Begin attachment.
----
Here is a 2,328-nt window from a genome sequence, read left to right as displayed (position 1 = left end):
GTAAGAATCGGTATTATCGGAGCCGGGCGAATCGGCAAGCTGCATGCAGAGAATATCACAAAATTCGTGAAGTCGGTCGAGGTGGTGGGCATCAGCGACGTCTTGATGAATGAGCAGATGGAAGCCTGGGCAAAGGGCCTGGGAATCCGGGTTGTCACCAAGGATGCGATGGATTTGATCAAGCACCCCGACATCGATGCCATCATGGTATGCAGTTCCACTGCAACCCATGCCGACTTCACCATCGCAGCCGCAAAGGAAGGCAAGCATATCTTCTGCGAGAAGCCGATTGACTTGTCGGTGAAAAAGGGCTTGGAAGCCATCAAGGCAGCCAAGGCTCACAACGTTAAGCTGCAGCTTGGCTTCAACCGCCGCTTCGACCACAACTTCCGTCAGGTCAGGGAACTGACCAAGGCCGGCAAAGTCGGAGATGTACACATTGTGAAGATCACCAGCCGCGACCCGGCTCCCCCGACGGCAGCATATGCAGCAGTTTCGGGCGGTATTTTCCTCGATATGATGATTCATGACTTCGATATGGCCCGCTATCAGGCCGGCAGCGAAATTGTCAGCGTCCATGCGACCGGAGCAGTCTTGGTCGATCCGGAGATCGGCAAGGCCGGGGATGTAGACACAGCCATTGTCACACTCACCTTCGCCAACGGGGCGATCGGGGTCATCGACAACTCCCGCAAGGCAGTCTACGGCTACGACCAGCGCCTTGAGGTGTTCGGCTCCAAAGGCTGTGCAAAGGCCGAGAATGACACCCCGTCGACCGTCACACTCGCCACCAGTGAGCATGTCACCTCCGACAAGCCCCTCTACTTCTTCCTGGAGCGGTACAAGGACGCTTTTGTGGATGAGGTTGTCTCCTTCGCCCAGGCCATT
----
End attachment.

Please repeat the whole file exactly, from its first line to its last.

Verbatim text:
Here is a 2,328-nt window from a genome sequence, read left to right as displayed (position 1 = left end):
GTAAGAATCGGTATTATCGGAGCCGGGCGAATCGGCAAGCTGCATGCAGAGAATATCACAAAATTCGTGAAGTCGGTCGAGGTGGTGGGCATCAGCGACGTCTTGATGAATGAGCAGATGGAAGCCTGGGCAAAGGGCCTGGGAATCCGGGTTGTCACCAAGGATGCGATGGATTTGATCAAGCACCCCGACATCGATGCCATCATGGTATGCAGTTCCACTGCAACCCATGCCGACTTCACCATCGCAGCCGCAAAGGAAGGCAAGCATATCTTCTGCGAGAAGCCGATTGACTTGTCGGTGAAAAAGGGCTTGGAAGCCATCAAGGCAGCCAAGGCTCACAACGTTAAGCTGCAGCTTGGCTTCAACCGCCGCTTCGACCACAACTTCCGTCAGGTCAGGGAACTGACCAAGGCCGGCAAAGTCGGAGATGTACACATTGTGAAGATCACCAGCCGCGACCCGGCTCCCCCGACGGCAGCATATGCAGCAGTTTCGGGCGGTATTTTCCTCGATATGATGATTCATGACTTCGATATGGCCCGCTATCAGGCCGGCAGCGAAATTGTCAGCGTCCATGCGACCGGAGCAGTCTTGGTCGATCCGGAGATCGGCAAGGCCGGGGATGTAGACACAGCCATTGTCACACTCACCTTCGCCAACGGGGCGATCGGGGTCATCGACAACTCCCGCAAGGCAGTCTACGGCTACGACCAGCGCCTTGAGGTGTTCGGCTCCAAAGGCTGTGCAAAGGCCGAGAATGACACCCCGTCGACCGTCACACTCGCCACCAGTGAGCATGTCACCTCCGACAAGCCCCTCTACTTCTTCCTGGAGCGGTACAAGGACGCTTTTGTGGATGAGGTTGTCTCCTTCGCCCAGGCCATT